ControversyCollege dorm can have any pets

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College Dorms can Have Any Pets? An Annotated Bibliography Driscoll, E. “Should You Get a Dog in College?” Fox Business, 13 Apr. 2013. Web. 23 Feb. 2015.
This online business news article debates on whether students should have dogs in colleges. The article addresses students considering to have dogs in college. The reporter cites financial and lifestyle considerations as critical deterrents. However, the article counteracts this argument noting that local animal shelters and community involvement as solutions. It is therefore a useful source to argue against dogs in colleges, with quantitative facts, but also for giving credible counterargument.
Eckerd College. “Pet Policy.” Eckerd College, 2015. Web. 23 Feb. 2015.
This institutional website gives the guidelines on the pets allowed in the dorms of the college. It appreciates the importance of pets in dorms for some students, describing the adaptation Eckerd College had to make to admit students’ pets. It will contribute to the development of the introduction, particularly describing the types of pets allowed in institutions and in arguing against pets in dorms due to associated lifestyle adaptations.
Gahagan, K. “Pet State: University of Northern Colorado Tests Pet-Friendly Dorm.” The Denver Post, 10 Mar. 2014. Web. 23 Feb. 2015.
This news article reports on the adaptation that the University of Northern Colorado had to undertake to admit students with pets. This follows the acknowledgement of the importance of pets for comfort among students. This came with costs such as liability insurance and capital expenditure on buildings. The data cited provides critical evidence to argue for and against specific pets in college dorms.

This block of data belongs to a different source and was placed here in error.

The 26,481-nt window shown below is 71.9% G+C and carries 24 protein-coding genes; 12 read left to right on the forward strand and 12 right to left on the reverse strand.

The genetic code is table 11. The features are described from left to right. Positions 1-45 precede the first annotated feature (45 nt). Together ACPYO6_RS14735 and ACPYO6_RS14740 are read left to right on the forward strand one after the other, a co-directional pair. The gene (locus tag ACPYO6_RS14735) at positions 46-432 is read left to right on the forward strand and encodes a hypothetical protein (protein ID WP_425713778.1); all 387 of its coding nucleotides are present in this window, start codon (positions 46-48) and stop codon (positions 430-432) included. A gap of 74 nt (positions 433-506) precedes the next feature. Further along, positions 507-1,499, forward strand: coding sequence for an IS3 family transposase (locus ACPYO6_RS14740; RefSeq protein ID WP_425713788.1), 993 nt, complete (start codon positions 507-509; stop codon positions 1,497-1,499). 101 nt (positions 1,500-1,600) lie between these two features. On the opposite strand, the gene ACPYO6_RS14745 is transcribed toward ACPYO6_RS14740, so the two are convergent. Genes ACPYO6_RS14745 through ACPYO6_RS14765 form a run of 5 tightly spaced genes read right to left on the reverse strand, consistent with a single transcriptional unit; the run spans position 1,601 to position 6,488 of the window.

Palazzolo, J. “Dorms Must Accept ‘Emotional Support’ Dogs, HUD Says.” The Wall Street Journal 16 May 2013. Web. 23 Feb. 2015.
This journal gives facts in support of pet dogs in dorms for students with disabilities. The author cites the obligation pegged on universities by the federal government through the US Department of Housing and Urban development for admission of emotional support animals. This will be a useful source in supporting pets that offer affection and companionship in college dorms for alleviation of existing disabilities among students.
Steinberg, J. “Colleges Extend the Welcome Mat to Students’ Pets.” The New York Times, 5 June 2010. Web. 23 Feb. 2015.
This online newspaper article gives statistics, supported by examples, of the increasing admission of pets in college dorms. It gives the guidelines on the allowed pets and the associated benefits. It would thus contribute significantly in introducing the essay and supporting specific pets in college dorms using real-life examples.
Swensen, J. “Pets Take the Bite Out of Dorm Life.” USA Today, 23 Sep. 2008. Web. 23 Feb. 2015.
This online news article gives a story of a college student keeping a dog in the dorm. The article narrates how the dog was adaptable and cheerful and respected other dorm students and further educates on the benefits of allowing pets in college dorms. It thus provides a source of example on the benefits and feasibility of having specific pets in college dorms.